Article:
When will our politicians realise Africa has changed?

Published by The Independent (4th August, 2014)

The dominant headlines out of Africa are as depressing as always in the Western media: a terrifying disease on the rampage, brutal conflict in one basket case of a nation, looming famine in another. But in Washington this week, the president who came to power offering such hope for his father’s continent is finally making attempts to live up to those immense expectations.

For the next three days, Barack Obama is hosting nearly 50 African heads of state at an unprecedented summit. This is partly to prove his commitment to the continent after such a disappointing first term, alongside recognition that those lands lying on the religious fault-line have become the latest focus in the fight against terrorism. But mainly this is an attempt to recalibrate American attitudes by underlining changes taking place at such pace in many of Africa’s 54 nations.

Unlike his predecessors, this son of a Kenyan economist is not posing as a heroic saviour of Africa. Obama tells its leaders with admirable bluntness to stop making excuses for their own failures and talks in optimistic terms of thriving markets, of youthful entrepreneurs, of innovative technologies. ‘Young Africans are less interested in aid and more interested in how they can create opportunity through business,’ he said last week.

His summit is belated acknowledgement of Africa’s rise. The statistics are becoming worn, but need restating given the clichés that cling to the continent in Western discourse. It is home to several of the world’s fastest-growing economies, the youngest population and, taken collectively, has a bigger middle-class than India. Many of its most rapidly expanding nations do not rely on natural resources, with nearly two-thirds of growth last year coming from strong consumer spending. And approaching half its citizens now live in cities.

Obama’s event is driven by economic imperatives – an attempt to catch up with China, which overtook the US to become Africa’s biggest trading partner in the year he moved into the White House. Washington’s policies there have been driven largely by the Pentagon in recent years. The result is China now has nearly 20 times as many commercial attaché across the continent – as well as more than one million of its people who have migrated there to seek their fortunes.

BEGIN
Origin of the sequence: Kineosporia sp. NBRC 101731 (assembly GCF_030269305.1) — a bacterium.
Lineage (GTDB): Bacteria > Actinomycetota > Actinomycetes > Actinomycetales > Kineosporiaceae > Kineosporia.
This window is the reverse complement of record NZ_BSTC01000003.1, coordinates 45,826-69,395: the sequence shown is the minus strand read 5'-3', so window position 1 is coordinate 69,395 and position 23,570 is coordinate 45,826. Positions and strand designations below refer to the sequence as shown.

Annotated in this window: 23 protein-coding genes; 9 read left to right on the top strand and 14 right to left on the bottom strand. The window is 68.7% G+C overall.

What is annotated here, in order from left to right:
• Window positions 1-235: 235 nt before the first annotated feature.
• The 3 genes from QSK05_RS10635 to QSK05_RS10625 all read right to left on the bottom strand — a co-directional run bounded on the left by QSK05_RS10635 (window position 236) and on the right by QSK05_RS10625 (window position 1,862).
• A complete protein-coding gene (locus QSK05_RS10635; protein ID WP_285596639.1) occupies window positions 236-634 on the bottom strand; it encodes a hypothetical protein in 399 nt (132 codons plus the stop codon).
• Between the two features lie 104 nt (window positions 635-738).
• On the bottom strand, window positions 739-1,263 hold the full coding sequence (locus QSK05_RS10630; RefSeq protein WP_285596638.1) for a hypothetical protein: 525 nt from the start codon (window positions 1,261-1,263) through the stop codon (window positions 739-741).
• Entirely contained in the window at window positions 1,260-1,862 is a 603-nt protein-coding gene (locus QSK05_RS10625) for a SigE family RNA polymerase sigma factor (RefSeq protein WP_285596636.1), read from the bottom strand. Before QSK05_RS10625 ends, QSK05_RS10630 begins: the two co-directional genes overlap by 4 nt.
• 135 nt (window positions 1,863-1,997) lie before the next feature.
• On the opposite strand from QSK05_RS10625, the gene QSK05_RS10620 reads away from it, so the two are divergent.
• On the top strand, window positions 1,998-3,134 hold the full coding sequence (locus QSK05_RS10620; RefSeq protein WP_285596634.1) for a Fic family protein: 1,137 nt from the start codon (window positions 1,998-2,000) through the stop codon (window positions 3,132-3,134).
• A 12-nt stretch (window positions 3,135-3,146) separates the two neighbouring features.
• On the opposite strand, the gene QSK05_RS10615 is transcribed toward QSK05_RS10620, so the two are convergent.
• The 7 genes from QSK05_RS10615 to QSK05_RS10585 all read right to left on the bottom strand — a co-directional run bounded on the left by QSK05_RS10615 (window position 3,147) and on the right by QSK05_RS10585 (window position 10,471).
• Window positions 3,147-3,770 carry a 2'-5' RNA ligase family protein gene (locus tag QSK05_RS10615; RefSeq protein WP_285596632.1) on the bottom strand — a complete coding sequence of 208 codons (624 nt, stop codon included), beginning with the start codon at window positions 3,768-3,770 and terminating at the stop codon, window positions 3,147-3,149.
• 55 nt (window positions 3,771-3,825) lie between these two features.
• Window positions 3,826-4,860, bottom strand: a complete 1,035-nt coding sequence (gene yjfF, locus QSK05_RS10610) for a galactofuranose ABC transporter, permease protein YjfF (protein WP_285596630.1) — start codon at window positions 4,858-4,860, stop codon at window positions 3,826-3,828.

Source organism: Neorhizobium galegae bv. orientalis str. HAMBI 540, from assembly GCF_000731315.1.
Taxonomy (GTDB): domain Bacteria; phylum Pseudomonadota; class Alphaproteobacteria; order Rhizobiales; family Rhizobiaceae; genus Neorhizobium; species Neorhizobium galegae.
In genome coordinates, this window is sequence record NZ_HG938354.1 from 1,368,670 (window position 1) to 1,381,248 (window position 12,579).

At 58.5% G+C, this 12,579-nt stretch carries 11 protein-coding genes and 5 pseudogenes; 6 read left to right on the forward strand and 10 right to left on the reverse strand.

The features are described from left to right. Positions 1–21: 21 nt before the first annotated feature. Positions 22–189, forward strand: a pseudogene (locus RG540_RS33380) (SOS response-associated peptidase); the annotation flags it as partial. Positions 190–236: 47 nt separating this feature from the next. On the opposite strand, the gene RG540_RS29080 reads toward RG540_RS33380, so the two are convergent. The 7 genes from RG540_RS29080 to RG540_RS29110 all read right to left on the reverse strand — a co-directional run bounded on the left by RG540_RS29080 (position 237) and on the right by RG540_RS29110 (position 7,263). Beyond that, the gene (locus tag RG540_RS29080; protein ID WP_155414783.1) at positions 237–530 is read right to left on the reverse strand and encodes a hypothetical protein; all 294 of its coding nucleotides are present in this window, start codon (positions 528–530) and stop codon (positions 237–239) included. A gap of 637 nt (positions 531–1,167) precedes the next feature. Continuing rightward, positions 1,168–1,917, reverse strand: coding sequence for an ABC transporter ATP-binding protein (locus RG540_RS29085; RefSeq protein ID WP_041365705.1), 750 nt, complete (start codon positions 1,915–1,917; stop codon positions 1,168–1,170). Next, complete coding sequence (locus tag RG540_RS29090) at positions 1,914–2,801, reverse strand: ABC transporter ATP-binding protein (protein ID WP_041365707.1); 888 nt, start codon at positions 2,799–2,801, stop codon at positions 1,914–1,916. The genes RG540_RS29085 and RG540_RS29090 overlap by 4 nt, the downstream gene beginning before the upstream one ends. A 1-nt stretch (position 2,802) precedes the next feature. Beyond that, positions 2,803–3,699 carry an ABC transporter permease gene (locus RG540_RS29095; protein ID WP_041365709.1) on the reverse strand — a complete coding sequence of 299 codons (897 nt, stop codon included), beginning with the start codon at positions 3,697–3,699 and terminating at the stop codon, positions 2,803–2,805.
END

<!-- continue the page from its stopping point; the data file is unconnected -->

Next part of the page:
It is cheap Chinese motorcycles and mobile phones – alongside Indian-made medicines, Turkish-built factories and innovative African technologies – that are transforming lives for millions of the planet’s poorest people. Like it or not, capitalism and consumerism drive profound change. Yet too many in the West remain locked in what Ngozi Okonjo-Iweala, Nigeria’s respected finance minister, calls a ‘lingering perception gap’ when it comes to Africa, still fixated on anachronistic aid.

Nowhere is more hooked on these salvation fantasies than Britain. Contrast the Washington event with former foreign secretary William Hague striding in to his recent four-day summit on conflict rape with Angelina Jolie and Brad Pitt. For all its noble intentions, this was the perfect symbol of how our politics has been hijacked by celebrity causes when it comes to global development, with a preference for simplistic slogans and photo opportunities over the complexity of successful policies.

We suffer from a generation of politicians inspired by Live Aid, who love to pontificate about saving the world while chucking away taxpayers’ cash on aid concepts that corrode democracies, fuel conflict and encourage corruption. These flawed ideas are increasingly discredited by academic experts and disliked in recipient nations. Yet the self-serving alliance of a swollen aid industry, struggling media and compassion-seeking politicians push these policies and perpetuate crude stereotypes. They present Africa as a place of hopeless darkness filled with chaos, disease, hunger and poverty – and the legacy of these distorted images means Britain is losing out in the new scramble for African trade.

I recently urged the boss of one of Britain’s fastest-growing technology companies to expand into Africa. ‘But I would be scared to go there,’ he replied instantly, citing violence and corruption as his chief concerns. I had a similar reaction when suggesting to the chief executive of a Premier League team that they tour West Africa. Such attitudes were shown up in an Ernst & Young survey that found firms not present in Africa ranked it the world’s least attractive investment destination; those already here, however, were hugely positive.

Few countries can match our arsenal of soft power, with the historic links, shared language in many countries, and even that modern phenomenon of Premier League football. Yet Britain’s share of trade with Africa has plummeted in the post-colonial era from more than one-quarter of the total value in 1960 to less than four per cent in recent years – roughly on a par with the Netherlands. Meanwhile to the delight of our competitors, African entrepreneurs are deterred from coming here to discuss deals, network or receive training by a hostile visa and immigration regime.

Ministers love to talk of the global race but, with its blinkered aid fetish and self-harming visa policies, Britain is falling behind the pack when it comes to Africa. We will suffer for it. Now that even the United States is waking up to what is happening in this remarkable, vast and diverse continent, is it too much to hope that our political leaders might do the same?

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